As a test of skill it is simply ridiculous; for, owing to the excessive but required arch of the arrow in its flight to reach the distant mark, the utter impracticability of scientific aiming (from the impossibility of seeing the point of aim and the mark in juxtaposition), and the great and varying force of winds on a light arrow in a long flight, chance enters so much into the elements of success as constantly to baffle the most experienced shot. As if, too, this chance required still further development, the mode of scoring in use is beautifully adapted to increase its amount; since, instead of the Archer's average shooting, each end being reckoned, a hit in the clout, or, failing that (which, nineteen times out of twenty, is the case), the nearest shot to it, is alone allowed to count. Thus, supposing A and B to be two Archers, and that A shoots all his three arrows within a foot of the clout, whilst B sends one an inch nearer, but the other two any amount of yards off, B alone is allowed to score! though, as regards the relative merits of three shots, A is vastly superior. The chance inseparable from this mode of scoring, however, would be overcome by the good shot in a very short time, and his superiority be speedily made manifest, were he opposed to a single antagonist only; but if the shooters be numerous, it is a very different affair, since the probability of a chance arrow is of course proportionably increased according to the number shot. Thus an extreme case might actually occur where our friend A, competing with twelve others, each shooting twelve ends of three arrows each, might actually beat every one of his competitors thirty-five times out of his thirty-six shots, yet never score once, but be at the bottom of the list after all! For though, each end, his three arrows might be within a foot, or less, of the mark, some single arrow out of the thirty-six opposed to him might each time prevent his scoring. This is, of course, an extreme case; but it will serve to exemplify the system. A curious illustration of the truth of these remarks, as regards the amount of chance in modern clout-shooting, occurred at the Grand National Meeting held at Edinburgh in 1850. On that occasion, as (he gentlemen of the Royal Body-Guard principally practised the long distances, exceptional prizes were expressly declared for them, in order that their favourite shooting might come into play. Strange to say, however (yet not strange if the above remarks be properly considered), the first prize for the 180 yards, and the same for the 200 yards shooting, were both won by two gentlemen who had hardly, if ever, shot such lengths in their lives, and who were, moreover, inferior (at that day) at the target lengths to several of the Scottish Archers present. This unlooked-for result not a little nonplussed our friends across the border—as well it might.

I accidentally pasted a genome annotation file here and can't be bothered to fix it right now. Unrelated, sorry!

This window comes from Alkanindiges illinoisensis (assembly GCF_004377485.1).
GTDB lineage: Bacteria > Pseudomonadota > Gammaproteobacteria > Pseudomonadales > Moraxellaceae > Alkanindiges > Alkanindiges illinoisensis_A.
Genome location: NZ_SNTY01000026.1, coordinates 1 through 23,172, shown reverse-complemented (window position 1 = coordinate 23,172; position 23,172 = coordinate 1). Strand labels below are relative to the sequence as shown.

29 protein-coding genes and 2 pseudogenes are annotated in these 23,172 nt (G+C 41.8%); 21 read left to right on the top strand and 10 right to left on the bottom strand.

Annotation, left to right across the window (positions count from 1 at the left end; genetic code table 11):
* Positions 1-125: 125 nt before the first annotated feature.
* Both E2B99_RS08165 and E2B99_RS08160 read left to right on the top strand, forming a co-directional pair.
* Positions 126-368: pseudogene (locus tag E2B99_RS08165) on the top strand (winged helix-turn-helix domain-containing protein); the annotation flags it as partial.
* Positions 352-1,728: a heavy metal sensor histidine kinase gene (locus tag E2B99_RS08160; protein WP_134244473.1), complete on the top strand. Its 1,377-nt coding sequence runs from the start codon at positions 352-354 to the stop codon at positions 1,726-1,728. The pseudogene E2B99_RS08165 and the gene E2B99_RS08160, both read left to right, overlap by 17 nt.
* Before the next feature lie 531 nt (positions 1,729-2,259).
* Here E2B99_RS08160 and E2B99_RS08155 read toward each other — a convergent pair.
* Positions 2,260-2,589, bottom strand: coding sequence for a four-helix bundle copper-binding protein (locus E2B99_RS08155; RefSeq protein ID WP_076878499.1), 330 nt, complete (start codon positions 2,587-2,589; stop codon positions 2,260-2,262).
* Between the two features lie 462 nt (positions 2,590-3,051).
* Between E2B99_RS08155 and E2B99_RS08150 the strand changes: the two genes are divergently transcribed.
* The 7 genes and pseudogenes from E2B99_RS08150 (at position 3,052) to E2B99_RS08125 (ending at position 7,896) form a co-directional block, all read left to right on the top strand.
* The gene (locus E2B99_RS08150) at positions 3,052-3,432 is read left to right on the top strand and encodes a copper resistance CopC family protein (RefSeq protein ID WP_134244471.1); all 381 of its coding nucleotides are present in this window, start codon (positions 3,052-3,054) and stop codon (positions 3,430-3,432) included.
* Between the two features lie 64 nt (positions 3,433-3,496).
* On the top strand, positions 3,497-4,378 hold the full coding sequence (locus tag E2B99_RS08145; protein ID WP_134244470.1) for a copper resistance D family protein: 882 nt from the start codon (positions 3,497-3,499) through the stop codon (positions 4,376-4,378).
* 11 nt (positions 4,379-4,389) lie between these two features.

In order that my readers may judge whether or no these long distances are fairly within the hitting range of the bow, the following is the result of the shooting at Edinburgh alluded to, though the targets were the usual four-feet ones, instead of the conventional twelve-inch clout—
Let me, however, do this modern clout-shooting justice. It has one recommendation, and it is that of being in some sort "a refuge for the destitute," that is to say, for some whose nakedness and poverty, as regards any real knowledge of Archery, would at once be apparent, where they to appear before the public at a hitting distance. For, as the clout may be said never to be hit (so seldom is this the case); as, consequently, all the arrows, good, bad, and indifferent, equally stick in the ground; and as the spectators very wisely take care to give the clout a very wide berth indeed (forty or fifty yards is not a foot too much for some of these "long rangers ")— the observation that would at once detect a miss at the targets is completely hoodwinked here. Thus, the most excruciating muff— the man who cannot hit a four-foot mark a few yards removed from him—may manage to pass muster as an Archer here, aye, and even strut along the stage of his Archery existence with a comfortable idea of his superiority over the poor, weak, benighted short-range man,—"he never shoots such paltry distances as sixty yards:" he knows better—he would be found out if he did. So, after all, clout-shooting has its advantages.